The USGBC commissioned a study that concluded there about 25% of LEED buildings used as much or more than a traditional bulding. That was deemed to be a bit of a problem--on the one hand, 75 percent of LEED buildings do better, but a full quarter of LEED buildings perform, at least energywise, the same. The USGBC realized through that study that a few different things were happening. First, there was no requirement for ongoing commissioning assistance--your HVAC system may be great when you first install it, but without proper maintenance it will underperform. The new LEED requirements call for ongoing commissioning.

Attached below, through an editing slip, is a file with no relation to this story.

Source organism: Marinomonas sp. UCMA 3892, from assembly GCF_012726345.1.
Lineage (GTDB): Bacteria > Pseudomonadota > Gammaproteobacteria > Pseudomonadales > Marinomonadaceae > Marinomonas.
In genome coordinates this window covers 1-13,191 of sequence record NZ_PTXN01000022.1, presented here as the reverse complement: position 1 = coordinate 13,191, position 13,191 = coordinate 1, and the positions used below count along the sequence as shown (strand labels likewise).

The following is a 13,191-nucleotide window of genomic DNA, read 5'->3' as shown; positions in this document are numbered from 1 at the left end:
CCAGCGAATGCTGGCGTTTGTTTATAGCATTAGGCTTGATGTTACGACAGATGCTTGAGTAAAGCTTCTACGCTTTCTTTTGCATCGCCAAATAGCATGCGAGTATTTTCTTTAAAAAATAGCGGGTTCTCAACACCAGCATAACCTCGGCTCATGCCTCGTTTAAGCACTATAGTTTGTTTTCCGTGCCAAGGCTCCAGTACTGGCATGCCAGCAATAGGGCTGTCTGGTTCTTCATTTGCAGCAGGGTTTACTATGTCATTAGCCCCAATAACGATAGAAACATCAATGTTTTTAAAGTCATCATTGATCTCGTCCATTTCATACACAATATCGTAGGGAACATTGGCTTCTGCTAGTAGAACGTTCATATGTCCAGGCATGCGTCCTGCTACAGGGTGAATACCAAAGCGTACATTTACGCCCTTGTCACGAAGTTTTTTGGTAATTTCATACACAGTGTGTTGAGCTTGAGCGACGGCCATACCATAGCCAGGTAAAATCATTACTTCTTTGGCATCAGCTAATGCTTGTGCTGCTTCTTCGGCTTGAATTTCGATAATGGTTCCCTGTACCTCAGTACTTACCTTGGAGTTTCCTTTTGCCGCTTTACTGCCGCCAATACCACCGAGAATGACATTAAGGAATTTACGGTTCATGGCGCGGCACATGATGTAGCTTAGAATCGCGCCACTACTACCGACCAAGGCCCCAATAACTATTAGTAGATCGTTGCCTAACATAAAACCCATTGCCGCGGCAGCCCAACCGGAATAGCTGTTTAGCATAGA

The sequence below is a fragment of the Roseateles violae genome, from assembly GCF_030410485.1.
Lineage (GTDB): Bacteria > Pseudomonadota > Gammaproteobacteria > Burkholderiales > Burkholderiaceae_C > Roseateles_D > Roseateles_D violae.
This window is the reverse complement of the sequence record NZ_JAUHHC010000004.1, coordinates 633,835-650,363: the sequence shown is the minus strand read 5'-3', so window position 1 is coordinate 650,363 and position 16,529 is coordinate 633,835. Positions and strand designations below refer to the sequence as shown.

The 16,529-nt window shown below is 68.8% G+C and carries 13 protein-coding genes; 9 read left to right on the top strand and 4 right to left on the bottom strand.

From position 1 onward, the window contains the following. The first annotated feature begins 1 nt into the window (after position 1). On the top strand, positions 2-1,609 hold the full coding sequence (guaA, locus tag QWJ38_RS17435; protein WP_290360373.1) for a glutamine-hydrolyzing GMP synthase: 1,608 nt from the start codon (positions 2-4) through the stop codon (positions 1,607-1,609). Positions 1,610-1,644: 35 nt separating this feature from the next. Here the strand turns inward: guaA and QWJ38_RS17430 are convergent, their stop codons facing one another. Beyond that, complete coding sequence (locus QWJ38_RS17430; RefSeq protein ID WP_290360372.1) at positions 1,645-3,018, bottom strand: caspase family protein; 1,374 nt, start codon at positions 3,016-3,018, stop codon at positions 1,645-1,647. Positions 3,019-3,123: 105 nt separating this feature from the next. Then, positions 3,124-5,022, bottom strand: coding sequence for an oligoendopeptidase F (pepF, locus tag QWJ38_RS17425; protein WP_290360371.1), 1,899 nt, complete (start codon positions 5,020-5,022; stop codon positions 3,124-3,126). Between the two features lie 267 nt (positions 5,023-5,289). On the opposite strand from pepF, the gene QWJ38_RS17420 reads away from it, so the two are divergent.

The second thing to change is occupant usage. You may have daylight sensors so the lights go out when somebody leaves a room, but if occupants don't know how to use those features, your energy savings won't be there. If you have these systems in place and people show up and plug in their personal space heaters, you're going to have more energy usage than the projections had shown.